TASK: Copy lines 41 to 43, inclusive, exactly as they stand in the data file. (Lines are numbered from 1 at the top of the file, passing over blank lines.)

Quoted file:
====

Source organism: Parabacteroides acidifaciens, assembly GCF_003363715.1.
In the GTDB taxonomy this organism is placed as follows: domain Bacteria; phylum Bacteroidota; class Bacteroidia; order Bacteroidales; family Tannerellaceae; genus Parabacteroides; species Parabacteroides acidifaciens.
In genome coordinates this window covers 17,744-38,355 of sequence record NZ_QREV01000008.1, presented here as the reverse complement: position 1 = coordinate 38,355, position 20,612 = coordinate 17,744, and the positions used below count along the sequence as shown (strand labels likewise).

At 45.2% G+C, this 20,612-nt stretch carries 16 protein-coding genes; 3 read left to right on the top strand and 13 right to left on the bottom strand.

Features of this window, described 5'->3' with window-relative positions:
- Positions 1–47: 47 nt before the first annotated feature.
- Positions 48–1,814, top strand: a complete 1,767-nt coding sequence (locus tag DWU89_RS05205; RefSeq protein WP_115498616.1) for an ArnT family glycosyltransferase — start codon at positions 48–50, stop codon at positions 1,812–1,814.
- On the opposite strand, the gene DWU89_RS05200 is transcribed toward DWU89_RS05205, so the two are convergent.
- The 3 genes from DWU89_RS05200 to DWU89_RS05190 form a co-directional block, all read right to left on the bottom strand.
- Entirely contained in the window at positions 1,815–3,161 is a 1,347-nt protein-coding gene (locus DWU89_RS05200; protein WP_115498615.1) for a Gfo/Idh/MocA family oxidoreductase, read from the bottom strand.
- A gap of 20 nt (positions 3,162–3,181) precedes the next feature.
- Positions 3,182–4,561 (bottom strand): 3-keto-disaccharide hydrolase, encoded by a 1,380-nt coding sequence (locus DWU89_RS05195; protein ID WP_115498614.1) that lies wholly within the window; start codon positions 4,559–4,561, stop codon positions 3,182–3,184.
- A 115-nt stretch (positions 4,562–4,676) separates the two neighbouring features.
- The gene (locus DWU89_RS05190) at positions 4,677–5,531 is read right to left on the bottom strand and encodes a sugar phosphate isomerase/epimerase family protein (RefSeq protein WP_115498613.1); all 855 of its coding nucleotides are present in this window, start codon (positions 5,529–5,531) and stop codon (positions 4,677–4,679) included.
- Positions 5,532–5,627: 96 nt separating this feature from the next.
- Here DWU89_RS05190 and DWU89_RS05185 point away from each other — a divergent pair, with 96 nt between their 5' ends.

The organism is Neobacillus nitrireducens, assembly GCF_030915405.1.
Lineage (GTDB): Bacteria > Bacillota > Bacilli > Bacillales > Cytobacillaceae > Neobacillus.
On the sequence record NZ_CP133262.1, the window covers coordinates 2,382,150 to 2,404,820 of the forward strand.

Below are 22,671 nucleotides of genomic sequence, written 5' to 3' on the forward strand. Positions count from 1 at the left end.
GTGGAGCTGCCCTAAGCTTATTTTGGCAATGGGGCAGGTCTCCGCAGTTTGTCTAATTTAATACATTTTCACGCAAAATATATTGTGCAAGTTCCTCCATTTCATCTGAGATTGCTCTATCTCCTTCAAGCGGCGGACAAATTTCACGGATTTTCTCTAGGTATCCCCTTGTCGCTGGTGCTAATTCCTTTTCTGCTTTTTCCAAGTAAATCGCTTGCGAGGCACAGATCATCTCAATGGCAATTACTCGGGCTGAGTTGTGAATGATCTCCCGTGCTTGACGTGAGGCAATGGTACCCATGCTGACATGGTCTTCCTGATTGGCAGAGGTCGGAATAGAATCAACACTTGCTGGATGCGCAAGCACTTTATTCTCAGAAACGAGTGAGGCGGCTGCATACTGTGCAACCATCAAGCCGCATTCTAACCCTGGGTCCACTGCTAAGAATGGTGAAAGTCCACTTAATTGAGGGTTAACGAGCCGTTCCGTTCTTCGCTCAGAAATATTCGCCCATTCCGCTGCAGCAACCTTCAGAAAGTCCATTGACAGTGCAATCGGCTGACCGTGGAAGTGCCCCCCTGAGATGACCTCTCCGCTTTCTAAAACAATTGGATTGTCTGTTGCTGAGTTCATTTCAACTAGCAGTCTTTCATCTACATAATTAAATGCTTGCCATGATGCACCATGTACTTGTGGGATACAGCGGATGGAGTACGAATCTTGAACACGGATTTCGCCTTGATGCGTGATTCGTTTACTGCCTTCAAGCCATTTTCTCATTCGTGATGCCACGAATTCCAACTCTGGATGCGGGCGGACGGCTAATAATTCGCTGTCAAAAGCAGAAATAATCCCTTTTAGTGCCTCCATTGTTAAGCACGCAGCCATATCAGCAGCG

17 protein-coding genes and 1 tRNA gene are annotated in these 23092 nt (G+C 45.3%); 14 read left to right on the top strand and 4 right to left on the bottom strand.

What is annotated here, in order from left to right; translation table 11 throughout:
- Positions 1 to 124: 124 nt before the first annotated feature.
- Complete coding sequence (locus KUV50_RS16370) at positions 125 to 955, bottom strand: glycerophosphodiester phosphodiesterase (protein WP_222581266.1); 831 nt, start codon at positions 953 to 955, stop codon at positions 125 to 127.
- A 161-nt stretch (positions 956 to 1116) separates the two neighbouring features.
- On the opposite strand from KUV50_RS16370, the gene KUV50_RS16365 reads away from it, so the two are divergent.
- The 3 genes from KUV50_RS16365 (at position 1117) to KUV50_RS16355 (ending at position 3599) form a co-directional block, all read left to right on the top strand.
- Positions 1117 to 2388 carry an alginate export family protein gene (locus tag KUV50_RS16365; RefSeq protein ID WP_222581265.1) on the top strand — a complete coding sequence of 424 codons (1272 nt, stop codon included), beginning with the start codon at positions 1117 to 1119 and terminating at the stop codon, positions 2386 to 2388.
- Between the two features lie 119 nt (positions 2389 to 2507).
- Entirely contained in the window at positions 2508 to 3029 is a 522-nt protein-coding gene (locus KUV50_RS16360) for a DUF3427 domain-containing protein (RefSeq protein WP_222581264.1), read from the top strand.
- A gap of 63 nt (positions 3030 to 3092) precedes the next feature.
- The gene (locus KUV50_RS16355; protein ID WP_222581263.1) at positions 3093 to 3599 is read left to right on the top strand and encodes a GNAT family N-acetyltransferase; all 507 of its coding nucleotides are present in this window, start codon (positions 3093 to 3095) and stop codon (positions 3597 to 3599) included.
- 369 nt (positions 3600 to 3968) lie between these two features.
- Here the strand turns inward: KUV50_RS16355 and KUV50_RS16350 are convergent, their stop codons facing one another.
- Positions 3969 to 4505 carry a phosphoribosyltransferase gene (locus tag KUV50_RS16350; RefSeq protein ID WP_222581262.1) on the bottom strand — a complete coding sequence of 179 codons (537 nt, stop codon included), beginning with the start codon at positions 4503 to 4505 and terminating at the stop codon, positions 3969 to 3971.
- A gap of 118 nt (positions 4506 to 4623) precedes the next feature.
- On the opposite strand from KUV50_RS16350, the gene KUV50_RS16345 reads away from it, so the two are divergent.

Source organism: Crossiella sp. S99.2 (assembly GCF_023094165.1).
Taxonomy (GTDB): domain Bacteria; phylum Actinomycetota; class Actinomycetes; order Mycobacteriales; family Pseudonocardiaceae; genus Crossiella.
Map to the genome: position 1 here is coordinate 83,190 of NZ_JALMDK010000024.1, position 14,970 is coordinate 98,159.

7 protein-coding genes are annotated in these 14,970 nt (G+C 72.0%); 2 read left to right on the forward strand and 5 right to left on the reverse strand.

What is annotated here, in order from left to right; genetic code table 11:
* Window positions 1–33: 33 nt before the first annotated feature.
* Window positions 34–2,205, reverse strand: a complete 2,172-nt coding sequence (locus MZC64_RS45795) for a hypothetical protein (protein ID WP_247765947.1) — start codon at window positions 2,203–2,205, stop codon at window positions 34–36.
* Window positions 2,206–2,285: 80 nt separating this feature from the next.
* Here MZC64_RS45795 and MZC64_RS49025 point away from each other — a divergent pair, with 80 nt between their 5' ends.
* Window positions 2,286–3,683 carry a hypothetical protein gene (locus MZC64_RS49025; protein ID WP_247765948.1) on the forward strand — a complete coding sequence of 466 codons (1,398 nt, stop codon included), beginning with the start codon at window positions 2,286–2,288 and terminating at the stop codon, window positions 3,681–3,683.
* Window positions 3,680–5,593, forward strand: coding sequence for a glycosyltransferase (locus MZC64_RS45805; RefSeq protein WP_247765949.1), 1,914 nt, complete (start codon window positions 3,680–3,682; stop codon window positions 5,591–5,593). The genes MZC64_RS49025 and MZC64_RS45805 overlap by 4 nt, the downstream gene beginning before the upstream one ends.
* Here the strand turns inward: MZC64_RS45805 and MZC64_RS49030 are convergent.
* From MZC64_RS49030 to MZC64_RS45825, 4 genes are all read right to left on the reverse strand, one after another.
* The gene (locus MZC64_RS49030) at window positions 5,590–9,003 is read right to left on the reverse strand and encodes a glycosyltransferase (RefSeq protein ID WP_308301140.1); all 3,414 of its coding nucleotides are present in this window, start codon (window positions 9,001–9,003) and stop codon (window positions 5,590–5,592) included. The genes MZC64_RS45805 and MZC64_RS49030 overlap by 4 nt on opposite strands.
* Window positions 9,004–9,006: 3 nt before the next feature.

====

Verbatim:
Map to the genome: position 1 here is coordinate 83,190 of NZ_JALMDK010000024.1, position 14,970 is coordinate 98,159.

7 protein-coding genes are annotated in these 14,970 nt (G+C 72.0%); 2 read left to right on the forward strand and 5 right to left on the reverse strand.

What is annotated here, in order from left to right; genetic code table 11: